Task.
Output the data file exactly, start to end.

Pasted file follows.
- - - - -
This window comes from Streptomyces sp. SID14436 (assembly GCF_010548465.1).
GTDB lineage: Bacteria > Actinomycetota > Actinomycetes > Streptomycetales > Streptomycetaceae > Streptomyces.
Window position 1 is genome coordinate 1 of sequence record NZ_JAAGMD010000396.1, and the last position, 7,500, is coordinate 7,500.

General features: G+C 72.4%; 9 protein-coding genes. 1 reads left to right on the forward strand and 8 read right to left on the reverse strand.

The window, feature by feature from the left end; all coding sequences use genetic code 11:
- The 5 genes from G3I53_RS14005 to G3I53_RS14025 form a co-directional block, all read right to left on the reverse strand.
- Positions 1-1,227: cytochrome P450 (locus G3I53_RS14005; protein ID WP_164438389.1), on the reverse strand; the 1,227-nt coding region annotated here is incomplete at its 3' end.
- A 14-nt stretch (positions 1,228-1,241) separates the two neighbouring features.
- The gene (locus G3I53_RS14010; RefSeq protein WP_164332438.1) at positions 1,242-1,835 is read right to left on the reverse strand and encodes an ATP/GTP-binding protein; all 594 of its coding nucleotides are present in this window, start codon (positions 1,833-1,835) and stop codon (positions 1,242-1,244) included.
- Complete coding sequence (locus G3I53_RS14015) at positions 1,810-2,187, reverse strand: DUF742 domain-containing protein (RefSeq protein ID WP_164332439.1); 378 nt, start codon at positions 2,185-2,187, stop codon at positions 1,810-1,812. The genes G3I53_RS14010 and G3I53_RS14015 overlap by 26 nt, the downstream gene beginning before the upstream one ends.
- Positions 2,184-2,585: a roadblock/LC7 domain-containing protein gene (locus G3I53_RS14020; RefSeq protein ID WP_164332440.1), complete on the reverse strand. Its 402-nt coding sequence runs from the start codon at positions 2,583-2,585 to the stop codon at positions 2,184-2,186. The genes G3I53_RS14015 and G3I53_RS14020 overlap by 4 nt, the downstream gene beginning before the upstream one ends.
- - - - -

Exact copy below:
This window comes from Streptomyces sp. SID14436 (assembly GCF_010548465.1).
GTDB lineage: Bacteria > Actinomycetota > Actinomycetes > Streptomycetales > Streptomycetaceae > Streptomyces.
Window position 1 is genome coordinate 1 of sequence record NZ_JAAGMD010000396.1, and the last position, 7,500, is coordinate 7,500.

General features: G+C 72.4%; 9 protein-coding genes. 1 reads left to right on the forward strand and 8 read right to left on the reverse strand.

The window, feature by feature from the left end; all coding sequences use genetic code 11:
- The 5 genes from G3I53_RS14005 to G3I53_RS14025 form a co-directional block, all read right to left on the reverse strand.
- Positions 1-1,227: cytochrome P450 (locus G3I53_RS14005; protein ID WP_164438389.1), on the reverse strand; the 1,227-nt coding region annotated here is incomplete at its 3' end.
- A 14-nt stretch (positions 1,228-1,241) separates the two neighbouring features.
- The gene (locus G3I53_RS14010; RefSeq protein WP_164332438.1) at positions 1,242-1,835 is read right to left on the reverse strand and encodes an ATP/GTP-binding protein; all 594 of its coding nucleotides are present in this window, start codon (positions 1,833-1,835) and stop codon (positions 1,242-1,244) included.
- Complete coding sequence (locus G3I53_RS14015) at positions 1,810-2,187, reverse strand: DUF742 domain-containing protein (RefSeq protein ID WP_164332439.1); 378 nt, start codon at positions 2,185-2,187, stop codon at positions 1,810-1,812. The genes G3I53_RS14010 and G3I53_RS14015 overlap by 26 nt, the downstream gene beginning before the upstream one ends.
- Positions 2,184-2,585: a roadblock/LC7 domain-containing protein gene (locus G3I53_RS14020; RefSeq protein ID WP_164332440.1), complete on the reverse strand. Its 402-nt coding sequence runs from the start codon at positions 2,583-2,585 to the stop codon at positions 2,184-2,186. The genes G3I53_RS14015 and G3I53_RS14020 overlap by 4 nt, the downstream gene beginning before the upstream one ends.